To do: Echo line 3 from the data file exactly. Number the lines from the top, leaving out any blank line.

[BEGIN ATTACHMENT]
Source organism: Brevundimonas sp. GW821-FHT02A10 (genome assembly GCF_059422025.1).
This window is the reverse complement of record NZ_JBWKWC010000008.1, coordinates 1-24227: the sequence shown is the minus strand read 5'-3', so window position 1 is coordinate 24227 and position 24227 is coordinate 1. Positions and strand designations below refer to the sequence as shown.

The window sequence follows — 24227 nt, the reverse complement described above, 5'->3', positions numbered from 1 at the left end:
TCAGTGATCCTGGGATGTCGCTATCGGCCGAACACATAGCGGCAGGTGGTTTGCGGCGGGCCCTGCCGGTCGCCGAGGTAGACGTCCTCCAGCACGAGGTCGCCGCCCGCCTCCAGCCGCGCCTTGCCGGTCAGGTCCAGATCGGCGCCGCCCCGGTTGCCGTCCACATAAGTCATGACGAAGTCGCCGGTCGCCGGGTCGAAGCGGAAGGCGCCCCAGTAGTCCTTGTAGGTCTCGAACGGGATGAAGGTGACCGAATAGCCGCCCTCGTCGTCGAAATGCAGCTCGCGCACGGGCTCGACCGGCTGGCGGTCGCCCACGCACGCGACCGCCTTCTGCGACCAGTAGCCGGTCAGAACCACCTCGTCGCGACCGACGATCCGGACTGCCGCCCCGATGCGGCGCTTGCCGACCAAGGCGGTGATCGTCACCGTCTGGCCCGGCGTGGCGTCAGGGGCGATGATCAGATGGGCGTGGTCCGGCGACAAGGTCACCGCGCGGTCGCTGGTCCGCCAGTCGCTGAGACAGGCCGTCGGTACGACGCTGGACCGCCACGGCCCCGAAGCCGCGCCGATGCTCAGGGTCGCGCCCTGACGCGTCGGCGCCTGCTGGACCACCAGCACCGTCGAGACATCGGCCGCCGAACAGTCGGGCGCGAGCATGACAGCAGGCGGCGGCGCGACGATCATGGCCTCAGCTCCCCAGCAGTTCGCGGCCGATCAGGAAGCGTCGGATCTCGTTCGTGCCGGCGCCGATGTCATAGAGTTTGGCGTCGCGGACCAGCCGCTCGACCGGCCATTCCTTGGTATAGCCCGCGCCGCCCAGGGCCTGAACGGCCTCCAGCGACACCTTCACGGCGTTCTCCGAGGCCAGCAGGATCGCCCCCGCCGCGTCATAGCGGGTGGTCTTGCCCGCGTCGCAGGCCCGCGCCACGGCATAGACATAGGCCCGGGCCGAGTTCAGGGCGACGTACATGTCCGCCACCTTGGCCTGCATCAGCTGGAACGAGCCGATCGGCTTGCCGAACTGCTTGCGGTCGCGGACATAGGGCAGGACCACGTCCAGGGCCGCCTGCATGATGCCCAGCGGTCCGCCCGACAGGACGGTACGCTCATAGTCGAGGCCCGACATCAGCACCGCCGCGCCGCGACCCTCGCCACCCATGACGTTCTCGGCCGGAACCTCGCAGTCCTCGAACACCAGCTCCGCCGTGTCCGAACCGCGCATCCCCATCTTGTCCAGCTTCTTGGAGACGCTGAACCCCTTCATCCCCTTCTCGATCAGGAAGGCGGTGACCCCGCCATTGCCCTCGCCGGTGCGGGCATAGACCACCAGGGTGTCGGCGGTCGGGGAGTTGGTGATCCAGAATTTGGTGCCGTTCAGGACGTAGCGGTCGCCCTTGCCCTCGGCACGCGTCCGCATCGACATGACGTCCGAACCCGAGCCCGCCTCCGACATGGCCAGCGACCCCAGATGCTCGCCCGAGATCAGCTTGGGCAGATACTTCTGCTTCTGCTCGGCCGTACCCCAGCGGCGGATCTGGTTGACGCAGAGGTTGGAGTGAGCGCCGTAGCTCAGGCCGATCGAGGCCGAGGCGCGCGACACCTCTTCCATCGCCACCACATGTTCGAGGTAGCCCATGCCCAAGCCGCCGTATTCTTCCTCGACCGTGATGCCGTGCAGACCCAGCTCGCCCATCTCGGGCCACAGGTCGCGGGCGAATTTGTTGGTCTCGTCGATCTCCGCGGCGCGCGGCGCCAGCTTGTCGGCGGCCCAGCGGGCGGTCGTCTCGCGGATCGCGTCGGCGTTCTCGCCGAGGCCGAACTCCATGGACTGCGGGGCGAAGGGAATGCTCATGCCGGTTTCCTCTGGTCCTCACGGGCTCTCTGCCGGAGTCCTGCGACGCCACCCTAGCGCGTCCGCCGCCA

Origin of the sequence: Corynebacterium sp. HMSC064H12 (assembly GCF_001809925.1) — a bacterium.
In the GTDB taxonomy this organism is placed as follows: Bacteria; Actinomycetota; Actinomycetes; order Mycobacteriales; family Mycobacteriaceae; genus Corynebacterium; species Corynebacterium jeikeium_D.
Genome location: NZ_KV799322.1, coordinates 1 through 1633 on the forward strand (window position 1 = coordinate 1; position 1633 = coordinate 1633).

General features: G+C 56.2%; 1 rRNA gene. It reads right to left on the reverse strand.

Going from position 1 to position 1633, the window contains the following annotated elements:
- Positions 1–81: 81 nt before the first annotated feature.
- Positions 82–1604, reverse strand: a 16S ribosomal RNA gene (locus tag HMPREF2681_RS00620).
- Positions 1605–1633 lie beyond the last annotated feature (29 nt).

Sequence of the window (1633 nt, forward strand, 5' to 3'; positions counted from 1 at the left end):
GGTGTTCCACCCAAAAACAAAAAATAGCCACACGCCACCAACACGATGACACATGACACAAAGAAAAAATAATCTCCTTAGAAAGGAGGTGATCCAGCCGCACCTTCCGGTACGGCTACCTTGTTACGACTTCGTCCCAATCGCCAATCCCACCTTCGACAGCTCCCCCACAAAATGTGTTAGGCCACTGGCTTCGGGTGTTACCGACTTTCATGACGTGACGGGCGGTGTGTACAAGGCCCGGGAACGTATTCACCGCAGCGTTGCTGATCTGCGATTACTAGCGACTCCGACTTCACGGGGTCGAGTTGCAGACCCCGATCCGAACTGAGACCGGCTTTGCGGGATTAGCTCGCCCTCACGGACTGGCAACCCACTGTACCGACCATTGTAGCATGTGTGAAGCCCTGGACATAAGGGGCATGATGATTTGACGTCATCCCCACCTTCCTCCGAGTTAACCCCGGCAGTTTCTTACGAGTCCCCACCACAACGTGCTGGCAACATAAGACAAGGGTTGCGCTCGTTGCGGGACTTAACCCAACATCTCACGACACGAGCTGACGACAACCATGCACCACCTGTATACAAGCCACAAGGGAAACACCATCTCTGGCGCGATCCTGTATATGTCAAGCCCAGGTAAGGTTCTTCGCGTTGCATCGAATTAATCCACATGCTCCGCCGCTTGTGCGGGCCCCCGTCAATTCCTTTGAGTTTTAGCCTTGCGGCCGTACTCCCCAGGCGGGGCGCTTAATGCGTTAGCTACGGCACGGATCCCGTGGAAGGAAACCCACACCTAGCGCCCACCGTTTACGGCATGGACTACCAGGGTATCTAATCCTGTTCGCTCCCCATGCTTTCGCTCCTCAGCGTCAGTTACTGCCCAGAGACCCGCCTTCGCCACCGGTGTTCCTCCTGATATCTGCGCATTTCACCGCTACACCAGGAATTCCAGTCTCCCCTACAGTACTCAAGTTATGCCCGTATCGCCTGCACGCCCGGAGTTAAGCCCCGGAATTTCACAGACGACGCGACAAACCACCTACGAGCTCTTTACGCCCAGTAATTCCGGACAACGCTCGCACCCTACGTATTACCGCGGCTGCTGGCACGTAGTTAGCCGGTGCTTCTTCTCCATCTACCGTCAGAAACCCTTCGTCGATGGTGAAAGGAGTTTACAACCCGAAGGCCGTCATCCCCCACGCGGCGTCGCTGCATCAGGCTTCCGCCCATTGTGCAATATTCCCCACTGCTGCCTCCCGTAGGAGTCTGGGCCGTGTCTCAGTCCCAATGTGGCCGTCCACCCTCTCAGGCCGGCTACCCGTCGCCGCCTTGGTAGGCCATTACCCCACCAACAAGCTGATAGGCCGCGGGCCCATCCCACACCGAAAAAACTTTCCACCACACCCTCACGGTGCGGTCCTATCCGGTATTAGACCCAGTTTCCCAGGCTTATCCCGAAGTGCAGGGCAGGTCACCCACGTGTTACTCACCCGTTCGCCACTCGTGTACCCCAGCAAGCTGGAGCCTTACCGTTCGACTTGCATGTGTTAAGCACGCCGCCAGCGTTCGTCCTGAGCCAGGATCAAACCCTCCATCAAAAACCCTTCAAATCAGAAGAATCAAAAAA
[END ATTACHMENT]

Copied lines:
The window sequence follows — 24227 nt, the reverse complement described above, 5'->3', positions numbered from 1 at the left end: